BEIRUT: At the end of 2017's "IT," the game-changing motion picture adaptation of Stephen King's quintessential horror novel, the young members of the Losers' Club are sitting in the sunshine, days after their defeat of Pennywise in the sewers below.
They are the only ones in Derry truly aware of the pernicious evil that nearly annihilated the town, so they swear a blood oath to come back if their efforts to destroy the malevolent presence weren't successful. If, indeed, Pennywise ever returns... and 27 years late, he does.
Here begins the second chapter, or sequel to the first film.
The interesting structure of IT CHAPTER TWO is in the way that the two timelines - The Losers as adults and The Losers as kids - as the characters go back to their memories in order for each of them to retrieve something that will be very necessary in the battle to come.
In that sense, the film is very character-driven, almost to the point where it feels like it is a series of character vignettes woven into one film with a bigger arc.
This chapter delves deeper into the lives of not just the characters but the soul of Derry, the town where the kids grew up, and exposes the bigotry, hatred, the lack of empathy and how the townspeople are not even remotely aware of it.
Pennywise's influence, even during his slumber, has really taken hold of the town in ways the audience didn't get to see in the first film, and both screenwriter Gary Dauberman and director Andy Muscietti clearly did not hold back on visualizing that as powerfully as Stephen King, the author of the novel, did in his book.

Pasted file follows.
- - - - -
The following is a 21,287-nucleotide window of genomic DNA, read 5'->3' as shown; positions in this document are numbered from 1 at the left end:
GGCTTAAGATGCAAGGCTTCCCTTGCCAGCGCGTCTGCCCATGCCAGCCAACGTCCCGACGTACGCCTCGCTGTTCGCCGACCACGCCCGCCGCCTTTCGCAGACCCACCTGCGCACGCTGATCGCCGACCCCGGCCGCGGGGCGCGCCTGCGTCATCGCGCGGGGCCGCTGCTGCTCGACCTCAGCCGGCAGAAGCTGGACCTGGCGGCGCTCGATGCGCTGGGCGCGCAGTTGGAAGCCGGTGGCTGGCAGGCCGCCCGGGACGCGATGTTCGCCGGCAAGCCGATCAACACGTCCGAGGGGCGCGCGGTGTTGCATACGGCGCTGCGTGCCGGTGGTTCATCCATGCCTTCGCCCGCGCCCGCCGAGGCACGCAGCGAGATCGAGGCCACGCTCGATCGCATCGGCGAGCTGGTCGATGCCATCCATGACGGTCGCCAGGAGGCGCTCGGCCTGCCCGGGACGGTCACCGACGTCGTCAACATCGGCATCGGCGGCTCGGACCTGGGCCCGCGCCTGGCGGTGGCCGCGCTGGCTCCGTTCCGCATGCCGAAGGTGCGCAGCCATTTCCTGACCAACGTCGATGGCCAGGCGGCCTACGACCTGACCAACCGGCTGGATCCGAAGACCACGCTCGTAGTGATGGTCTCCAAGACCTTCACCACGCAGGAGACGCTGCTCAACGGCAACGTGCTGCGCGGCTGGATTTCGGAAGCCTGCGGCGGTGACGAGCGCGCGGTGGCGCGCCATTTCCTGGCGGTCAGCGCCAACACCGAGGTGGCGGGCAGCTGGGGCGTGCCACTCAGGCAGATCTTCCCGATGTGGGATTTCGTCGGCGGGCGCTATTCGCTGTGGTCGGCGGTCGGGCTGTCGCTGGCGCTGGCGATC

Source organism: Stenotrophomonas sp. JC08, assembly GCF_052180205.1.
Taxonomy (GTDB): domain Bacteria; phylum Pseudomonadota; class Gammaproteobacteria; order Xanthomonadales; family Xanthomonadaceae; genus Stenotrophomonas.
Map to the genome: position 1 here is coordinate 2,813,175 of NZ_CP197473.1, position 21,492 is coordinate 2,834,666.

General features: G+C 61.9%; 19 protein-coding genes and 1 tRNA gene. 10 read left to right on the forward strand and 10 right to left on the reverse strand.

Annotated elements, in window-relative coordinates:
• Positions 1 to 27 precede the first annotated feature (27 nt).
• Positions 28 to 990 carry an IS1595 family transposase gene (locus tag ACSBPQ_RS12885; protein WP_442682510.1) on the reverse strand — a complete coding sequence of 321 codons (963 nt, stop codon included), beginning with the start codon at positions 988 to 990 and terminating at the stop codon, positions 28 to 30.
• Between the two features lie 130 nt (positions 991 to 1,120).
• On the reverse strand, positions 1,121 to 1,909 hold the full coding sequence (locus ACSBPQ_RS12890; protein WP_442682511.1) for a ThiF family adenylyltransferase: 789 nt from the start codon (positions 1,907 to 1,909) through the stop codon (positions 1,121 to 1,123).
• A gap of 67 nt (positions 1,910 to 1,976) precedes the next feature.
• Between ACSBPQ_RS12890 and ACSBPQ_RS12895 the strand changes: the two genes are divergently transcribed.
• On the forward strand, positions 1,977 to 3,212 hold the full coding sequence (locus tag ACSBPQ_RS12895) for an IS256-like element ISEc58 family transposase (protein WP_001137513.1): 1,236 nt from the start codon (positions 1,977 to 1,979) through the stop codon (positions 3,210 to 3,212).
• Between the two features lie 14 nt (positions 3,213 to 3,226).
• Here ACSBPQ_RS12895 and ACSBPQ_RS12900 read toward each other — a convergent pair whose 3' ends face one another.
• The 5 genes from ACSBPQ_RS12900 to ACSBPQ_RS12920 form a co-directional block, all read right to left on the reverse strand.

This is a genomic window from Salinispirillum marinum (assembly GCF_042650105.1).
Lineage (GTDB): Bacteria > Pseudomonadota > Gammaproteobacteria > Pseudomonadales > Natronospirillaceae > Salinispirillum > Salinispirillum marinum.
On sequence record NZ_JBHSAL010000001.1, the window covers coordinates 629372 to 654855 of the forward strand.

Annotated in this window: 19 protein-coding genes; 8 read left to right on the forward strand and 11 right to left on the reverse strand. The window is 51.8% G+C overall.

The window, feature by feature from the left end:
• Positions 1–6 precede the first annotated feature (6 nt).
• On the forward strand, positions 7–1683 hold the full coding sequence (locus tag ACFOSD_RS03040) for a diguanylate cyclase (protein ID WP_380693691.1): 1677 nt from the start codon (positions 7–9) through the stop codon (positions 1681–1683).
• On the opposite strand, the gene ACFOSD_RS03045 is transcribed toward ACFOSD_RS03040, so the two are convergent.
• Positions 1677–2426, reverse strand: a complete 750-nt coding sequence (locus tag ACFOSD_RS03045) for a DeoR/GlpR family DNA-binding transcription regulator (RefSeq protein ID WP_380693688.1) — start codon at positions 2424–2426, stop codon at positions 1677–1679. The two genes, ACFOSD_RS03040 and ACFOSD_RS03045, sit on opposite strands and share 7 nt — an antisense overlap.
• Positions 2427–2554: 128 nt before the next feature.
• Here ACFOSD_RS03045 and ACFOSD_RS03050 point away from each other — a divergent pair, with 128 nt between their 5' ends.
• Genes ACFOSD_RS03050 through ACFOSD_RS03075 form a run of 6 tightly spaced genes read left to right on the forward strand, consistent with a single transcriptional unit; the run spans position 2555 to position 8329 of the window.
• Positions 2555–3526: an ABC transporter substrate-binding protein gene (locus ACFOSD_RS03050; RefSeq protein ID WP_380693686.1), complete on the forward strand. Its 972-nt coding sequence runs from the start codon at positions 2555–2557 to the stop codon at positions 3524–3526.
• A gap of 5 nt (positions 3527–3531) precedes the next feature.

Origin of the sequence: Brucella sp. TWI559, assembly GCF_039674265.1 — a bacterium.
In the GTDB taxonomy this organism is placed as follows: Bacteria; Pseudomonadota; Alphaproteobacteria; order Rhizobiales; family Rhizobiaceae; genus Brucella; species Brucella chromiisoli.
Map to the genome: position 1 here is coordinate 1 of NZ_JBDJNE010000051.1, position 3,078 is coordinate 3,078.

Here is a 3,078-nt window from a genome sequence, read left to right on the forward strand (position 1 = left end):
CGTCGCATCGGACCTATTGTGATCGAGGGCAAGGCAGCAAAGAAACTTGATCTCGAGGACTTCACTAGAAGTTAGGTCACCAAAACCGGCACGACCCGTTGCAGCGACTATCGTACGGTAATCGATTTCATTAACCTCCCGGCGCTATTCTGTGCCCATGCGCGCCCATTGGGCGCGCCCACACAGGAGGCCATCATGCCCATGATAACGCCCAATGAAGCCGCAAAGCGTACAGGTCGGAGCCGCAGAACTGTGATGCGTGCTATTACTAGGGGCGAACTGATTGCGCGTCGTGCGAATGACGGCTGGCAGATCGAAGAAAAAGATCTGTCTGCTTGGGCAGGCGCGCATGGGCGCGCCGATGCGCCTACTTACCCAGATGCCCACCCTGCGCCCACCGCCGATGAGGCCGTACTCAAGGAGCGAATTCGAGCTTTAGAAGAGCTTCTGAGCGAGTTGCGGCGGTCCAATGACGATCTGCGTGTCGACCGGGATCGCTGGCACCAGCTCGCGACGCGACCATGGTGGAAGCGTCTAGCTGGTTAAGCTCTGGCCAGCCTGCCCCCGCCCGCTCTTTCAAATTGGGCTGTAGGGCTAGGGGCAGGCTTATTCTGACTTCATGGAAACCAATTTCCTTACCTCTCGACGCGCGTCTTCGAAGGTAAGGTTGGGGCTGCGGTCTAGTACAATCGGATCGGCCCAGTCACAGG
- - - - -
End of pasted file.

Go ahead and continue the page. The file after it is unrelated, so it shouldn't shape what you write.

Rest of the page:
The cast here is double in size due to the appearance of the adult and the kid versions of the same characters - and this makes for one great storytelling web.
Yet, even with a great ensemble that includes James McAvoy, Bill Hader, and Jessica Chastain, the standout continues to be Bill Skarsgard, who plays the titular character.
In the second chapter, Pennywise is more sophisticated, more cunning, perverse, and way more dangerous.
All the actors give it their all, emotionally, physically, and even mentally - delving deeper into the characters that audiences were introduced to in the first film who are now adults trying to remember their shrouded past and defeat this evil creature that has haunted them since.
What makes this film so visually attention-grabbing lies in the transitions, how the narrative moves from present to past and back to the present day. And this is part of Muschetti’s style, and it’s clear how much fun he was having because as a director he gets to choose when those jumps occur and execute them through images.
Whether it be CHAPTER ONE, or CHAPTER TWO, both films utilized all the resources given to them in such harmoniously terrifying ways in order to not only re-tell a story that has been within the minds of its fanbase for a very long time.
As critical as fans have been towards intellectual properties as of late, it seems that they are and have been satisfied with these two films, and the reason for that is quite clear.
With IT, Muschetti made a horror movie, while also putting the people, the kids, first.
In IT CHAPTER TWO, the interaction between the Losers as adults and their younger counterparts shows up in flashbacks, illuminating moments from the first chapter. In revisiting these moments, the audience gets to see a wider perspective from an adult point-of-view. Again, Muschetti is placing the characters front and center. As a result, this creates a high-stakes horror movie experience.
IT CHAPTER TWO is now playing across cinemas in Lebanon, including VOX Cinemas.
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